Thursday, December 27, 2007

Predictions For 2008

This morning's Online Media Daily had an article by Karlene Lukovitz in which she asked various media pundits to make predictions about next year.

I've selected half a dozen predictions that I found interesting. Here they are:

• Mark Zagorski, chief marketing officer, MediaSpan Group, Inc.
Prediction: A user-generated news portal will launch and become the most highly trafficked news Web site in the world. Google will purchase it and finally do what they said they wanted no part of-- becoming a content producer. But they will do so without hiring a single writer.

• Mitch Lowe, CEO, Jumpstart Automotive Media
Prediction: 2008 will be the year that targeting by audience, rather than context, will become the norm.

• Dana Ghavami, CEO, CheckM8Inc.
Prediction: As 2007 was the year that validated the online medium as a crucial part of the advertising mix, 2008 will be a defining year for how online ad inventory will be brokered. The major media portals and networks will attempt to become clearinghouses of online advertising, while media sellers and buyers will be jiving with marketplace exchanges for direct ad placements. All in all, ad dollars will find the best ways to reach content-specific sites, rather than increased spending in broader strokes.

• Thomas Ordahl and other executives from Group 1066, LLC
Prediction #1: Google stirs up telecom. Google has been rattling its saber about the January spectrum auction, to the tune of at least $4.6 billion. Google's intention to provide open access to the data network could mean a new kind of broadband access that would be significantly cheaper for customers than the telcos' current, closed offerings. Whatever the auction's outcome, Google's participation will shake up what has become a very staid game.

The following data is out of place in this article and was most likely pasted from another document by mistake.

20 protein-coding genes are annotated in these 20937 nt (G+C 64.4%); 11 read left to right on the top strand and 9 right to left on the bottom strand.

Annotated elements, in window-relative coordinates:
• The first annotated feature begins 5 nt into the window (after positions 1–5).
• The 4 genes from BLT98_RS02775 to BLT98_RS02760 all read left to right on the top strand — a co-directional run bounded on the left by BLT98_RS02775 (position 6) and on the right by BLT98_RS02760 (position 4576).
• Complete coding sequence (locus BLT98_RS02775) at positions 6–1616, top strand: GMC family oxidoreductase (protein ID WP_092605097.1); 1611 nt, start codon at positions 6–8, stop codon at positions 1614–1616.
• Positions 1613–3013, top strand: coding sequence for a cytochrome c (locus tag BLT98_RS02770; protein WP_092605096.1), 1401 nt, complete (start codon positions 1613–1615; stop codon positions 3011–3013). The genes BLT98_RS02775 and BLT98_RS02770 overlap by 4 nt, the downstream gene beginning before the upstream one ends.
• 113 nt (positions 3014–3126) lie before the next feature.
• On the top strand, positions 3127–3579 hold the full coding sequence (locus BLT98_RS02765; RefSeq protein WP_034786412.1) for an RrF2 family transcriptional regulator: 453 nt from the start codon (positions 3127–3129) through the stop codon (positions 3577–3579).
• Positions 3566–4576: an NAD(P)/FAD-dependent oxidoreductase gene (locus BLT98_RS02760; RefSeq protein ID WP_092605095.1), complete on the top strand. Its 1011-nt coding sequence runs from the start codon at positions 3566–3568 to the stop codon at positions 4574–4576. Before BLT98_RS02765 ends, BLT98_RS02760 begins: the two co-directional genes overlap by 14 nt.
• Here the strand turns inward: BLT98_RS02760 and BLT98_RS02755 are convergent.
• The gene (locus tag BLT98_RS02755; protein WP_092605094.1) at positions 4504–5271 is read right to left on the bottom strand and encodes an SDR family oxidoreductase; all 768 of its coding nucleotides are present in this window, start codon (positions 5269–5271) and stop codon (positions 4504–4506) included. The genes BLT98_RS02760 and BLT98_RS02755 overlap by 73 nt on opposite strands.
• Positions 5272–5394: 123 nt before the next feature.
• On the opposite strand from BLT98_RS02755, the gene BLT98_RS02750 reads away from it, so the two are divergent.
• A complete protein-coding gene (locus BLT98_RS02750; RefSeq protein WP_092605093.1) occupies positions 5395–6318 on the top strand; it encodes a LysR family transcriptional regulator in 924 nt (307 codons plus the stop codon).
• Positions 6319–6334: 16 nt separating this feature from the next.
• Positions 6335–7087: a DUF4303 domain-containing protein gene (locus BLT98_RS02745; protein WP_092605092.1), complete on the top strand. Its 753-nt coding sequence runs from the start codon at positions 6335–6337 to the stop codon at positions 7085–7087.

Prediction #2: Open-sourcing will be the strategy of the year on the campaign trail. The 2008 primary season has already seen the emergence of the open-source campaign. The rabid supporters of Ron Paul raised over $4 million in one day, independent of the Congressman's campaign. YouTube and other social networking sites are overflowing with supporter-created content intended to sway opinion.

Prediction #3: "Crowd" will be the word of the year. Businesspeople love buzzwords, and none will be buzzing more than terms paired with "crowd." They'll replace 2007's mashup as the most overused, over-hyped phrases. Get ready for crowdsourcing, crowdstorming, crowdbursting and who knows what else.

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